A new test developed by scientists in China will make the identification of Orange II, a toxic dye, much easier. The dye is used in OLEDs or organic light-emitting diodes and in manufacturing products in the textile industry. It is however, illegally used as a red color restorer in some chilies and sweets.
If consumed, the dye has numerous side effects, including affecting the red blood cell count and causing liver damage. It is essential therefore, to identify the presence of the dye in products that are intended for consumption. At the moment, this identification relies on scientific techniques such as polarography and mass spectrometry. These techniques use very complicated instruments and are unsuitable in certain conditions.
The new electromagnetic technique uses titanium-graphite electrodes to detect the dye. The method is more practical and can even identify very small concentrations in something like ketchup. However, further tests have to be carried out on the new technique to test its sensitivity. Gino Bontampelli, an expert in the University of Udine in Italy, said that quite a number of azo dyes (the class in which the Orange II dye belongs) share similar electrochemical characteristics. As a result of that, it would be rather difficult to differentiate the signals obtained using the new technique. The team has already started establishing the sensitivity of the electrodes to other azo dyes.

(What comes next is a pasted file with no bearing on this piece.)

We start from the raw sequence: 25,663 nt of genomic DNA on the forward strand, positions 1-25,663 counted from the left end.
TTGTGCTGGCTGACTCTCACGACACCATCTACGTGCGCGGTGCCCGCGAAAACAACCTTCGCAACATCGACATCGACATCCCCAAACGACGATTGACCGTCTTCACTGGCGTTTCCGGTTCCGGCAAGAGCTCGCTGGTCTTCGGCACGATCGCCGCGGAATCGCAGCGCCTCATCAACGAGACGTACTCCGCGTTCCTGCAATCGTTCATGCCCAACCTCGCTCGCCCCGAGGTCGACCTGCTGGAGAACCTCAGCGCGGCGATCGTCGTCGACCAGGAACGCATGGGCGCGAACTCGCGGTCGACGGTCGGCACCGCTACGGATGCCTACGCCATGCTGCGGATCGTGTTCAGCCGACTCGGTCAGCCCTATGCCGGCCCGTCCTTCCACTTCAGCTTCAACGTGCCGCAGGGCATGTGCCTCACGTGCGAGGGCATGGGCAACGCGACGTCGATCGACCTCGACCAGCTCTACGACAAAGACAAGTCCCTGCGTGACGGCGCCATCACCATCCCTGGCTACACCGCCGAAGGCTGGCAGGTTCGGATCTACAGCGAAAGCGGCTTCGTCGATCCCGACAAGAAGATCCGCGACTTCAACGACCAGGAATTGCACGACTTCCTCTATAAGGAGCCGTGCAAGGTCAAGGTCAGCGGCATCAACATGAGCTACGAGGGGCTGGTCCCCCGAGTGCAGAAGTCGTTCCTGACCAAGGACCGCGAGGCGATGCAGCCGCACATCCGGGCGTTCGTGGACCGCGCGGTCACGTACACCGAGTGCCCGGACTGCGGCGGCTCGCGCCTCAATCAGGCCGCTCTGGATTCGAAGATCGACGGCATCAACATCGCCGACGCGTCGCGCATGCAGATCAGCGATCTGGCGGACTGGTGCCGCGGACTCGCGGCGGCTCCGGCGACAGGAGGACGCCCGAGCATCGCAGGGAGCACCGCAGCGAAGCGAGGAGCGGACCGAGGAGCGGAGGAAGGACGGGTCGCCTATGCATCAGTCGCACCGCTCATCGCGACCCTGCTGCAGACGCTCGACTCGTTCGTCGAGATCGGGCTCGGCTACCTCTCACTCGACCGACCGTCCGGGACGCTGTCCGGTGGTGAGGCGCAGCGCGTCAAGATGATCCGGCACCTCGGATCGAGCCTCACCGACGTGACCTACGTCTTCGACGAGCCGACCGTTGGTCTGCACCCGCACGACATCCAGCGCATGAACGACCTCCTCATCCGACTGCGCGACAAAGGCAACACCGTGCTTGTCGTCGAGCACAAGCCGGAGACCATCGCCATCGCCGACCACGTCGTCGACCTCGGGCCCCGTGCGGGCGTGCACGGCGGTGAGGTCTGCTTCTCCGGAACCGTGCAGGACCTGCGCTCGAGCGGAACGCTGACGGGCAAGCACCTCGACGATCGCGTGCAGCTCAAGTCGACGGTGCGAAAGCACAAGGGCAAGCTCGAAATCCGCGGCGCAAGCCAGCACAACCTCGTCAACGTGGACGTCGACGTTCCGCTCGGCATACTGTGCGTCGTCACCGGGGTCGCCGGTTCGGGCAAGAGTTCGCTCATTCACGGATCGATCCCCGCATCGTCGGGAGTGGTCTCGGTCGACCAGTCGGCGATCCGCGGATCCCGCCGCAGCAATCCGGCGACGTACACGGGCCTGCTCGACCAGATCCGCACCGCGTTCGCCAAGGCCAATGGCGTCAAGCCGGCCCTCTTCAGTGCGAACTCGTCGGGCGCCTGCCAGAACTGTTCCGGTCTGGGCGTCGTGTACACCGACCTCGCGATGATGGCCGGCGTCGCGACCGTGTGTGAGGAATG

The chilies and sweets that have been found to occasionally contain the dye come from China and India and the new identification method will help food safety agencies protect consumers from imports that are potentially dangerous. With numerous alarming stories concerning food safety doing the rounds, this scientific achievement should come as good news, especially after it has been established that it is specific to the dye.